SfN Members Inspire Lawmakers to Become Neuroscience Champions
When members of Congress returned to their home districts last month for a brief recess from legislative activity in Washington, DC, SfN members across the country were there to greet them and advocate on behalf of neuroscience.
Demonstrating the power of uniting neuroscientists, SfN members in New York City coordinated a series of eight in-district meetings with both Republican and Democratic members of Congress. The leaders of BraiNY, SfN’s Greater NYC Chapter, led the effort to organize the Regional Hill Day to communicate the benefits of neuroscience research to the local community and the importance of robust, consistent funding for this research.
“Our intention for all of the meetings was to open a line of communication with our members of Congress throughout the city,” said Abigail Kalmbach, research scientist of developmental neuroscience at the New York State Psychiatric Institute at Columbia University and founder of the advocacy arm of BraiNY. “We wanted to impart the importance of government-sponsored research, not only for the advancement of science and health, but as a driver of the local economy and science education.”
In advance of the meetings, BraiNY leaders prepared scientists to tailor their message for each member of Congress. Kalmbach, for example, led two in-person training sessions to improve participants’ confidence and distributed slides to those who could not attend to ensure all participants were prepared.
SfN Government and Public Affairs Committee member and BraiNY leader Haung “Ho” Yu recommended neuroscientists find a way to make a personal connection with their member of Congress. “Connecting with legislators may require additional background research, but it is an effective strategy to garner support for neuroscience research,” he said. For instance, if your member of Congress has a connection to the disease you study, they are likely personally invested in understanding how basic scientific research translates to improved patient outcomes.
Meeting with legislators and their staff can seem intimidating, which is why it’s important for neuroscientists to be prepared with their “asks,” or what they want their legislators to do. SfN members meeting with lawmakers for the first time should remember that while these events are crucial to ensuring the future of science, they’re also much less intimidating than one might expect.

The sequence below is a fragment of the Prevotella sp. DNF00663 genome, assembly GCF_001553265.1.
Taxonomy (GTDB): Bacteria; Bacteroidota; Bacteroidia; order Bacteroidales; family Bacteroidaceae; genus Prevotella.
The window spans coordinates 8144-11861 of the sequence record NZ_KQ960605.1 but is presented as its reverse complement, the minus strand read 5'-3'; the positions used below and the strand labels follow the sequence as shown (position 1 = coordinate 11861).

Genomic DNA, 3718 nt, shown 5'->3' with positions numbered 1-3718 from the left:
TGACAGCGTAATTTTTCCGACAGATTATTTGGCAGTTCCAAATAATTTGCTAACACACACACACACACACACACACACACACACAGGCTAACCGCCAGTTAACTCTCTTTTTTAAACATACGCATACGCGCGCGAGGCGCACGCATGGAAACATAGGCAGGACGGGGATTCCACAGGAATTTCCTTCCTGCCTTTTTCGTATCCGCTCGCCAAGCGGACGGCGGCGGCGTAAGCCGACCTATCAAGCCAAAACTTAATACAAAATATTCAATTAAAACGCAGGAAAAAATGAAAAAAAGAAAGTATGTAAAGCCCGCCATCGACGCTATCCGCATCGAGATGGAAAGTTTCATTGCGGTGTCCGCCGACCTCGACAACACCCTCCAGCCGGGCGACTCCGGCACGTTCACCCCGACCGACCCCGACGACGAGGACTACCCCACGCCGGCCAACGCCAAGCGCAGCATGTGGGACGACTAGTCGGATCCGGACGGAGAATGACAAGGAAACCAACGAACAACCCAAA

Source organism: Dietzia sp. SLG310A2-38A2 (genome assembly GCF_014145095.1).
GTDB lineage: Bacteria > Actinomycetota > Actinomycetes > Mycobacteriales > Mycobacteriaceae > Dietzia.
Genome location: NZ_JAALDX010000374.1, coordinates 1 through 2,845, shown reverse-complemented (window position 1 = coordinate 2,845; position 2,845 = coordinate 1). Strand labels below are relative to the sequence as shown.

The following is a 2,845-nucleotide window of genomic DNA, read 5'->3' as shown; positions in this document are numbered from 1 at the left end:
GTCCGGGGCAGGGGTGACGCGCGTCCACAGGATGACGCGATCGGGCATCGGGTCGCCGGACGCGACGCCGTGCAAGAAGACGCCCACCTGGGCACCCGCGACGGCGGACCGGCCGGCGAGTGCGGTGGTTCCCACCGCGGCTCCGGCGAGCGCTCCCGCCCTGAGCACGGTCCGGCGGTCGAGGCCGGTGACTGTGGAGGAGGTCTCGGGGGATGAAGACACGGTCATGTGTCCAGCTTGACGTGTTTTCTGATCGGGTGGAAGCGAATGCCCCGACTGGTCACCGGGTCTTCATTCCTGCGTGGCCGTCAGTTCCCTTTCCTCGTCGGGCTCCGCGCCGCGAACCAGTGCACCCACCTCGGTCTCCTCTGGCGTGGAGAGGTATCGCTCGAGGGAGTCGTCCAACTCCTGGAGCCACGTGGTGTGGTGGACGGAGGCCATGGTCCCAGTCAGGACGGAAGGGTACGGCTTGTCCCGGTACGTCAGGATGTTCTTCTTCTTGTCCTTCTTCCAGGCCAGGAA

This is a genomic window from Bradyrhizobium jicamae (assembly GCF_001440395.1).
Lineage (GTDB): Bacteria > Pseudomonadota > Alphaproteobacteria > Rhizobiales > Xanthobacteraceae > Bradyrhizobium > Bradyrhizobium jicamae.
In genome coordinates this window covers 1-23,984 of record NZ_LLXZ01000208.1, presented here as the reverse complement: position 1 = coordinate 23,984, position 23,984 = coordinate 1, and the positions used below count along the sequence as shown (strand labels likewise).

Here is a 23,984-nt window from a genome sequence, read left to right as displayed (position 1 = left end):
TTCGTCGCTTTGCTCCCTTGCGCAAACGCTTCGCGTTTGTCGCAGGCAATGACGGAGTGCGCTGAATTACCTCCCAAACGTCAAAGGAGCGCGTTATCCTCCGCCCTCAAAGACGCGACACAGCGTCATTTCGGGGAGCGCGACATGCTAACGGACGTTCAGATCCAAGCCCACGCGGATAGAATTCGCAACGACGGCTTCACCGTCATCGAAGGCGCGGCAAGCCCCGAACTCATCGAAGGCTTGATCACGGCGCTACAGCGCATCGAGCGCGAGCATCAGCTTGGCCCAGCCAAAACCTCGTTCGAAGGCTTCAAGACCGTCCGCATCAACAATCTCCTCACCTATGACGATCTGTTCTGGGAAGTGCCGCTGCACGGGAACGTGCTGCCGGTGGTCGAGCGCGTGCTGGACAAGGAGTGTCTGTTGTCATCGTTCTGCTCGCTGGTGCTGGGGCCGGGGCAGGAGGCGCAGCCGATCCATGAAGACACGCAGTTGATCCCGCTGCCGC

“I was nervous beforehand, but meeting with staff was simple and much more relaxed than I was expecting,” said Will Adler, SfN Early Career Policy Ambassador and PhD Candidate at NYU who led the charge on the in-person meeting with Sen. Kirsten Gillibrand (D-NY) staff. “Remember, you’re there to have a conversation about the work that you do. Just be sure to be prepared with a concrete ‘ask’, like releasing the BRAIN Initiative funding for FY18.”
It’s also important to prepare “asks” for when members of Congress already support the level of funding you’re seeking. Neuroscientists can encourage their legislators to join the Congressional Neuroscience Caucus in the House or the NIH Caucus in the Senate, invite them to go on lab tour to see firsthand the work they are funding, or ask for their help in organizing neuroscience-focused activities in their district. Scientists can also encourage STEM instruction earlier in the education process.
The New York meeting organizers also emphasized the importance of offering to serve as a resource for the member of Congress. Provide tangible information about the brain, as well as the impact of neuroscience research, that lawmakers can use to inform their decision-making on legislative matters.
“Members of Congress sympathetic to science will not and cannot speak up for scientists unless they hear from us,” Kalmbach said. “They might need data and information regarding the importance of science and science funding for material for their speeches. We should offer to be of use to them, but not to wait by the phone — we should email and tweet at our members of Congress information that they can use before big votes.”
While many members of Congress support NIH funding, they have many demands on their agenda. “If scientists don’t visibly demonstrate the need for increased funding, then we can’t expect it,” Adler said.
“Even if they support biomedical funding in general, they will not push for its expansion — or even existence — unless they know that their constituents prioritize it,” Kalmbach agreed. “It’s our responsibility as scientists to show them the value of neuroscience in society.”
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